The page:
The Forest Service is considering "green" certification for timber produced on the national forests. And though environmental groups have long touted such certification as a way to improve the management of privately owned forests, they have misgivings about using it for the public lands.
Green certification for lumber is something like organic
certification for food; it allows consumers to choose products that
have been harvested from sustainably managed forests. In theory,
the demand for green lumber will drive more timber companies to use
environmentally friendly practices.
become the language of global conservation," says Forest Service
spokesman Dan Jiron. "Why wouldn’t we at least look at it?"
Environmentalists respond that there are plenty of
reasons not to consider certification. "Zero-cut" proponents, who
believe national forests should be off-limits to all timber
harvest, say certification would wrongly legitimize logging on
public land. Even those who accept some logging on public land are
wary of the idea. "Certification could be used inappropriately to
greenwash national forest management," says Rick Brown, a senior
resource specialist with Defenders of Wildlife.
pilot program, independent auditors will compare the management of
seven national forests to current sustainable-forestry standards.
Of the four assessments slated for the West, just one is under way:
the Lakeview Federal Stewardship Unit, in southern Oregon’s
Fremont-Winema National Forest. The Lakeview Unit has been managed
collaboratively since 1998 by agencies, citizens, local businesses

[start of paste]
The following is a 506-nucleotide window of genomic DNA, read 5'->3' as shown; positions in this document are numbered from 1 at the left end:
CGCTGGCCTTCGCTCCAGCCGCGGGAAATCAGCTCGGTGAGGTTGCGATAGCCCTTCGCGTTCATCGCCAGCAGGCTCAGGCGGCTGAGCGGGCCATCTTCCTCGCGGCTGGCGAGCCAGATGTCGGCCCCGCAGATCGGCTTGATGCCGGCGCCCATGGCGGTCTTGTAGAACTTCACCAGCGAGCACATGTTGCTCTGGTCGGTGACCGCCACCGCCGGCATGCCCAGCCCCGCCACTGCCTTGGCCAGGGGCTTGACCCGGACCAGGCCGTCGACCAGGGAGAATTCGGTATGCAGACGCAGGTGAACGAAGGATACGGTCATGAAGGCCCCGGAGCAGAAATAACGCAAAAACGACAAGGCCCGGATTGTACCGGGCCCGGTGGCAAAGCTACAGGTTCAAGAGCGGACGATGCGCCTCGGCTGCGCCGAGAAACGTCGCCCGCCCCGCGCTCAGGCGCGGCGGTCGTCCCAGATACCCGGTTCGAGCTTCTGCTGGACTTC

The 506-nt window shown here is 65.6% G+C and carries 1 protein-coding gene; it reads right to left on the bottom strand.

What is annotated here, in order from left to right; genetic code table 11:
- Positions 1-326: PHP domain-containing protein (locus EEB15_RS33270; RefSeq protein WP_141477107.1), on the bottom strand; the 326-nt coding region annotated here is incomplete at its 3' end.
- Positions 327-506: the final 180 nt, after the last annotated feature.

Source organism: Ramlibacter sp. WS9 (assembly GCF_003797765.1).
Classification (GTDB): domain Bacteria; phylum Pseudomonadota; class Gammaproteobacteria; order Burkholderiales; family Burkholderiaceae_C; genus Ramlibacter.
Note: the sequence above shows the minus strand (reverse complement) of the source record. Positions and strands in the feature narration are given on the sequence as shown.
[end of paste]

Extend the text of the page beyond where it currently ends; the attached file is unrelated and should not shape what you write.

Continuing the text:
and environmental groups, who have agreed on a common goal of
restoring the forest’s health (HCN, 9/27/04: A timber town
learns to care for the forest).
"It’s a great place
to test (certification) standards," says Paul Harlan of the Collins
Companies, a timber company that is funding the Lakeview assessment
in partnership with the Forest Service.
Stewardship Council has already certified the Collins
Companies’ privately held lands in the region. Forests earn
the "green" seal only after a team of independent auditors,
including ecologists and social scientists, carries out a rigorous
assessment of land-management practices. Auditors check certified
forests every five years to ensure their continued sustainability.
Harlan, who is also chair of the Forest Stewardship
Council’s board of directors, says that certification is a
"powerful conservation tool" that could push national forest
managers to become more ecologically sensitive. Certification
standards could prohibit timber companies from entering roadless
areas, for example, or ban the cutting of old-growth trees.
But to receive actual certification, the forests would
have to be evaluated against standards that address concerns
specific to public lands. And those standards don’t yet
exist: The council says it won’t write them until there is
public consensus about the amount of logging that’s
appropriate on public lands. Such consensus, everyone agrees, may
be a long time coming.